I am 63 years old just did 75 push-ups – do push-ups every other day and regularly do 1,000 per day. Have added tremendous growth to my chest in the three years have been doing. Have not had any joint pain – so will keep my plan for workouts. My goal since reading article is to get to 100 straight.

  10. I can do 90 pushups straight. Not the best form. Not slow or controlled, but i go all the way down, but i dont fully lock out. Still feels great. Im 18 years old, 6ft, 160lbs.

  11. Scott L Bell says:

    Am 63 years old and accomplished the 100 straight challenge yesterday going to keep pressing forward towards new personal bests.

  12. Scott L Bell says:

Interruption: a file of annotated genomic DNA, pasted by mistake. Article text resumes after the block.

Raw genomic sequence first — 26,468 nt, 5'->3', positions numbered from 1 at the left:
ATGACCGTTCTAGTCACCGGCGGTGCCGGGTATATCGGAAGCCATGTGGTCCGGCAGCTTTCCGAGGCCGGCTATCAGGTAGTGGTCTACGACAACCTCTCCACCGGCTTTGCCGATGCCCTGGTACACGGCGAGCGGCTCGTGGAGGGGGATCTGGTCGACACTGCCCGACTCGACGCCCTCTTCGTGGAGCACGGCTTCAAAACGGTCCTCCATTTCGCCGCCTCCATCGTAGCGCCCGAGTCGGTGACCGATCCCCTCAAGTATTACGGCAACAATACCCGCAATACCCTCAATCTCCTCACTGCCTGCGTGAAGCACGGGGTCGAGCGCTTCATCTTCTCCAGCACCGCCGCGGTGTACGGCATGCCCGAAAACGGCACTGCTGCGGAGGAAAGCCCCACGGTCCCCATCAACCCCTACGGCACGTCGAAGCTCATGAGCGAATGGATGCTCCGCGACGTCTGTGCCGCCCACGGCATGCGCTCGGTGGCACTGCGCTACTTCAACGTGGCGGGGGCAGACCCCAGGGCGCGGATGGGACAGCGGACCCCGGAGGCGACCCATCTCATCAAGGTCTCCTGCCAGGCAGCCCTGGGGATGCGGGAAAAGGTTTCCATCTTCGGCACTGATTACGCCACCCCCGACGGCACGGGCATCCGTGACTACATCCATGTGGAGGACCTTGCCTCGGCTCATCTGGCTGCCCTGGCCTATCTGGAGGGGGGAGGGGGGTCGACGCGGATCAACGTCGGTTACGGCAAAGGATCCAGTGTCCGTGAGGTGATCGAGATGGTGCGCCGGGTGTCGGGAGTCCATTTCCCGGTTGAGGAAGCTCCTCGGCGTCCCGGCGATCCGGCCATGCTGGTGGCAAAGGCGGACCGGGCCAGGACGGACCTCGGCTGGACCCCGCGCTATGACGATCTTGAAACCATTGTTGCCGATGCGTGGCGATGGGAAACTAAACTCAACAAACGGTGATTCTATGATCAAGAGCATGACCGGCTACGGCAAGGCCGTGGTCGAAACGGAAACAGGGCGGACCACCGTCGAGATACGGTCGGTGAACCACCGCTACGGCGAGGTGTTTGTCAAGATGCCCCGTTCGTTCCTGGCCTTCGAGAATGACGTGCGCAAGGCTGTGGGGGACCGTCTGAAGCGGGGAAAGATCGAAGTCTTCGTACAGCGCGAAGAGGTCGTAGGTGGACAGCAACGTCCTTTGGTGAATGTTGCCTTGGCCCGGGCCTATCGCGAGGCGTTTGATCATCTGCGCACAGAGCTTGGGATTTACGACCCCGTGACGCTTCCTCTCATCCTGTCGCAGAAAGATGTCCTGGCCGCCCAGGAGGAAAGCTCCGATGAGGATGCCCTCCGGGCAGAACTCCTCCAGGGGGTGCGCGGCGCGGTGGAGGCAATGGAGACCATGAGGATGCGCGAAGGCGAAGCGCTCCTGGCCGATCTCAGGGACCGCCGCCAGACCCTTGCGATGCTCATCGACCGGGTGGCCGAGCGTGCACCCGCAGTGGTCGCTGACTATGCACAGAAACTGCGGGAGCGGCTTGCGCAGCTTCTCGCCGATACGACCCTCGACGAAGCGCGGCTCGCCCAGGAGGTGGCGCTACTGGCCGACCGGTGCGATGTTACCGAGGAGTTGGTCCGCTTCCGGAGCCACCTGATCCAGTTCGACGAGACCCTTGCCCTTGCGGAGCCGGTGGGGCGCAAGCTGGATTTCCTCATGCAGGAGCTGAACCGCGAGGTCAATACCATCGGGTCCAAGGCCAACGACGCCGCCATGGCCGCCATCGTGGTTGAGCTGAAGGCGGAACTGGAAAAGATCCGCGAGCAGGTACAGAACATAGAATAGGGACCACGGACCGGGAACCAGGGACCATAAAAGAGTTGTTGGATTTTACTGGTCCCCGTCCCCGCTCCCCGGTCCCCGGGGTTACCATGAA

I an 63 and just accomplished 110 straight push-up adding 10 a week. Feels great to continue to add push-ups.

  13. I am 18 years old, and I did one set beyond exhaustion every day for 8 months. At the end I did average 80 per day and I maxed out at 110, even though I could have done more and probably still can. It was not a PR attempt, I just 80 and felt somewhat alive and did another 30. Hardest experience in my life problably. I started out at 33. If you do beyond exhaustion every day, you will get good. By the way, I tested diamond push-ups recently, did 70

  14. Great job!

  15. Amazing job I look to the older guys for inspiration!

  16. Great job, keep in pushing!

  17. Amazing! You are an inspiration sir! I look to the
    older men for inspiration to not give up.

  18. Nice job! Mix up the pushups, parallel is all you really
    need. Short of locking out is good because it keeps tension on the muscles which will get stronger.

  19. Don’t worry about the last 10 bad ones just keep going!

  20. Adam McGaha says: